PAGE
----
Schumacher makes most of old Ferrari to shrug off cares

David Tremayne
Wednesday 29 January 2014 02:18

Michael Schumacher blotted his copybook again by brushing his left-rear suspension against a chicane yesterday morning, but yesterday afternoon he radiated all his old confidence as he thrust his Ferrari round Imola faster than anybody else in practice. And it was not even the new car.

After a season that has yielded him only eight points thus far and three self-inflicted lapses of judgement, the world champion needs a strong result here and yesterday he looked ready to achieve it. The previous day, Max Mosley, the president of world motor sport's governing body, the FIA, made veiled threats that his conduct in speeding past waved yellow flags in Brazil might yet come back to haunt him, but Schumacher yesterday looked like a man with few cares in an altogether benign world. Ferrari's much-vaunted new car – the F2003-GA codenamed after the late Fiat chief Gianni Agnelli – may not be deemed raceworthy yet, but, on current form, the F2002 will do very well nicely, thank you.

"It's great to have both cars on the front row today," Schumacher said with a smile, as his team-mate, Rubens Barrichello, sped into second place. "We thought we could get this result, but the opposition, particularly Williams, is very close. We think we have a good car for the rest of this weekend and I think it is capable of winning. I hope this is so for all the tifosi.

"We always knew that Malaysia and Brazil would be difficult for us, as has been the case last year. Back then, we came to Imola and had the upper hand. For the moment, it seems to be the case this year too. Given our experience with the F2002, racing it here seems to have been a good decision so far."

Most worrying for opposition such as Williams-BMW and McLaren-Mercedes is that the Bridgestone tyres on the Ferrari appear to be very well suited to single-lap qualifying duties, though that will be perhaps less important when the teams run race fuel loads for qualifying tomorrow in order to decide the starting grid.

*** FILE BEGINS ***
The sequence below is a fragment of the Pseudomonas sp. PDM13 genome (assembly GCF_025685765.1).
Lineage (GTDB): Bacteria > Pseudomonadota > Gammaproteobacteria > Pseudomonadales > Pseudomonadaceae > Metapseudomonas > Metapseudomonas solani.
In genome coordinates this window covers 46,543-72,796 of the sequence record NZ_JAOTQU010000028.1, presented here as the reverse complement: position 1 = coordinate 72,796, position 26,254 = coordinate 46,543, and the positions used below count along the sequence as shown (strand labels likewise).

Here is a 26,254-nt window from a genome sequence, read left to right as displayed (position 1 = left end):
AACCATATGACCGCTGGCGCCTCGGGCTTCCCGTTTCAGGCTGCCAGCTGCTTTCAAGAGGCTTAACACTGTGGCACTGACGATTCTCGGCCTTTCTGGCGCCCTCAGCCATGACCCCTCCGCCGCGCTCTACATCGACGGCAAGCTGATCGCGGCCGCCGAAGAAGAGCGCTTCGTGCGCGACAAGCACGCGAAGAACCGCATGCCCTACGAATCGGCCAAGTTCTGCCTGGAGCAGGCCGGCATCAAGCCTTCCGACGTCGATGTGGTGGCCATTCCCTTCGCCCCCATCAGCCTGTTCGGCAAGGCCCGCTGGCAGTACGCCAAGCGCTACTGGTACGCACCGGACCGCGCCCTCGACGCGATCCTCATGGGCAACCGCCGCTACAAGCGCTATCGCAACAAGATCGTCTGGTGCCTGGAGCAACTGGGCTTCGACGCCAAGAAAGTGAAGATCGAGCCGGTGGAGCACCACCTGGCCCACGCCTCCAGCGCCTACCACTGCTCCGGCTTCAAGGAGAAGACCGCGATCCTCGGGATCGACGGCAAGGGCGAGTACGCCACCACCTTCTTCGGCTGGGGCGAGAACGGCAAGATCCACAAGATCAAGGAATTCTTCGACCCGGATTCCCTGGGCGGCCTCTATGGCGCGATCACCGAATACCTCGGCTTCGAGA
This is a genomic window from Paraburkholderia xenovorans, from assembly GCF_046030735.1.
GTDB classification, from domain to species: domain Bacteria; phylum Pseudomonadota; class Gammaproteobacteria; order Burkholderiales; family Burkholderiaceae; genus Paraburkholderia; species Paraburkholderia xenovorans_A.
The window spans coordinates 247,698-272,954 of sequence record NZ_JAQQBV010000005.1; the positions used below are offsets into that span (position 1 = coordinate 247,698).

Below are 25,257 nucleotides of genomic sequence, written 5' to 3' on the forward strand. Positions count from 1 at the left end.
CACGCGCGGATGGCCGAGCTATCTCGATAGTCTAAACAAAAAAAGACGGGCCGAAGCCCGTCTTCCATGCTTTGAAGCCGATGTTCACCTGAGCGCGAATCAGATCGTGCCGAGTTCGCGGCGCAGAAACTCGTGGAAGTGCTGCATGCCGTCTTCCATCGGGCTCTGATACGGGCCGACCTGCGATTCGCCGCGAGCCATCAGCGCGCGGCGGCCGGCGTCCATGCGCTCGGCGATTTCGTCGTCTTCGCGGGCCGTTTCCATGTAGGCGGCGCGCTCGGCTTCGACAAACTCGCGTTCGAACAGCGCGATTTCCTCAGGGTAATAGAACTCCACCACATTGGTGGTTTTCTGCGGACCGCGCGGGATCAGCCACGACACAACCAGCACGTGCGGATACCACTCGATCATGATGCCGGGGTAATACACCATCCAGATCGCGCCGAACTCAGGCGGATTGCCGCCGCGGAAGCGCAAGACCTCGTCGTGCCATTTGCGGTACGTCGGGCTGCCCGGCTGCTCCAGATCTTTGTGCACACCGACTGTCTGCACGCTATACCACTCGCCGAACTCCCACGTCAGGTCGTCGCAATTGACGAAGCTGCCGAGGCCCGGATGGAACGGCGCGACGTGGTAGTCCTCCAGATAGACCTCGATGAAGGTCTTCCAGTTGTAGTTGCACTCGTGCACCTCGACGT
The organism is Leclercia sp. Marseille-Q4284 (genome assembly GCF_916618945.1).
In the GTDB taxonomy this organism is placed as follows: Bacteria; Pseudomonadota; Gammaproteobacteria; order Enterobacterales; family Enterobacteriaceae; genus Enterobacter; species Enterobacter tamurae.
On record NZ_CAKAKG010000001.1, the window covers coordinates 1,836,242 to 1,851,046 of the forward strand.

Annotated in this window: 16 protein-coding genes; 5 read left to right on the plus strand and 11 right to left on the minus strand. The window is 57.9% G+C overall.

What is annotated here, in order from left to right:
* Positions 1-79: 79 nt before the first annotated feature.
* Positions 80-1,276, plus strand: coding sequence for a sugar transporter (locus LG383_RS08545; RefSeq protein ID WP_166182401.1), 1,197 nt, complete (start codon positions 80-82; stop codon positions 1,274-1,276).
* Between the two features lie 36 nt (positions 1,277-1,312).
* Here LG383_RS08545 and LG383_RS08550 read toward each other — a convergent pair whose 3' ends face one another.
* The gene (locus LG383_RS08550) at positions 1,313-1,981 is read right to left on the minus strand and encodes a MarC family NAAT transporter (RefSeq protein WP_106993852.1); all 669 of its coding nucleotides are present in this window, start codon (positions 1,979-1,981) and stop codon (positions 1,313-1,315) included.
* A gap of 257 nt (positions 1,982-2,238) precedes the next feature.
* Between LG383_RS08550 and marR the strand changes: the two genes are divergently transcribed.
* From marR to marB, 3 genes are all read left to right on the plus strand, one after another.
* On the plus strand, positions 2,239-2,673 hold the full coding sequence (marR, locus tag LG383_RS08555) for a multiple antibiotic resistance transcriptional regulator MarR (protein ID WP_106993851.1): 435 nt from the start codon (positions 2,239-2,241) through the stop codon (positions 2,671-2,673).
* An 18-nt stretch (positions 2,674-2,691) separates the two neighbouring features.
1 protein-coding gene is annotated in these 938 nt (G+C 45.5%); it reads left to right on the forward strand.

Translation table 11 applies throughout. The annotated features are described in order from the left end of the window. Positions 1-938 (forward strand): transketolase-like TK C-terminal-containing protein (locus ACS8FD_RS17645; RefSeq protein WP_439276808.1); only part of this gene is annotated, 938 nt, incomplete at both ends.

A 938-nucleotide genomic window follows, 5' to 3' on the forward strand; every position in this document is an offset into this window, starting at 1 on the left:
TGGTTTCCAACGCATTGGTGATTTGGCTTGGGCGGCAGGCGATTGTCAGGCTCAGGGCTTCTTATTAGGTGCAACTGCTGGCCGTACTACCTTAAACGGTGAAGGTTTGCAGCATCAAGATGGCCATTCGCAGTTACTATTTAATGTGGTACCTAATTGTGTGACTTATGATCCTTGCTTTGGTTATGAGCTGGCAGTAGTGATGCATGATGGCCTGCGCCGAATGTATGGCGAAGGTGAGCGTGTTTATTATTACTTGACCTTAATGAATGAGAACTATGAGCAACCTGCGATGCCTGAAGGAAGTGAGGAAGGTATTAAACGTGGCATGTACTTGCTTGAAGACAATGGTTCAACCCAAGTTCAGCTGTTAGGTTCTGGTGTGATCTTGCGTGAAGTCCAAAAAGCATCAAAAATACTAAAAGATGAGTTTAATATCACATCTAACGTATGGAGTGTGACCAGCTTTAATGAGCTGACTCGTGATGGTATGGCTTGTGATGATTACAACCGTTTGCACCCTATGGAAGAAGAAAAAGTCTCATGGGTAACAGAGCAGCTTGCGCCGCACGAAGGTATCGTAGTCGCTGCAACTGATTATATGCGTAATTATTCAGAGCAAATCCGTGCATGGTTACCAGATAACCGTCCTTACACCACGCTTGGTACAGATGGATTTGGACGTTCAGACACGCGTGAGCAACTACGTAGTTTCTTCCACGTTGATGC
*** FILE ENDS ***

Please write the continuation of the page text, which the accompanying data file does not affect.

In the Williams camp – boosted by the recent acquisition of NiQuitin CG as an important sponsor at a time when tobacco advertising is gradually being phased out – there remains considerable optimism for a new gearbox and rear suspension package and a new front wing. These were first seen recently in Brazil, but circumstances did not allow the team to exploit them fully.

Ralf Schumacher complained about oversteer after qualifying, while his team-mate, Juan Pablo Montoya, readily admitted that after his off-road excursion in Brazil he felt it incumbent upon him to keep the car on the track during qualifying and was therefore a little circumspect in his approach. Both felt they could have matched Barrichello's lap time had the need arisen, but more encouraging has been the performance of the Williams-BMW over Imola's high kerbs. That is where the secret to lap speed lies. "I think our car looked as good as the Ferraris over them," suggested the chief designer, Gavin Fisher.

"Our result shows a big step forward. It shows what the potential of our car is," said BMW's motorsport director, Gerhard Berger. "Both our drivers made small mistakes, therefore I am very pleased they could achieve positions three and four."

Both Ferrari and Williams-BMW could be forgiven for thinking that their seasons really begin here, after their troubles in the opening three rounds, but over at McLaren- Mercedes there has been plenty of head-scratching over Kimi Raikkonen's eighth-fastest time and David Coulthard's ninth. Some cynics suggested that the team deliberately ran their cars with extra fuel to prevent rivals gaining performance data, but their technical director, Adrian Newey, summarised qualifying quite succinctly when he said: "It's a bit disappointing."

The team chief, Ron Dennis, suggested that time invested in selecting the right choice of race tyre had limited the time left to fine-tune the silver cars. Ferrari merely smiled contentedly, just like old times.

As Renault, who have previously been strong this season, struggled to hone their cars, the other dark horse was once again Mark Webber in the Jaguar. The Australian dipped beneath the BAR-Hondas of Jenson Button and Jacques Villeneuve to snatch fifth-fastest time. "The first sector was a bit weak but the last sector was really good, so I'm pleased," he said.

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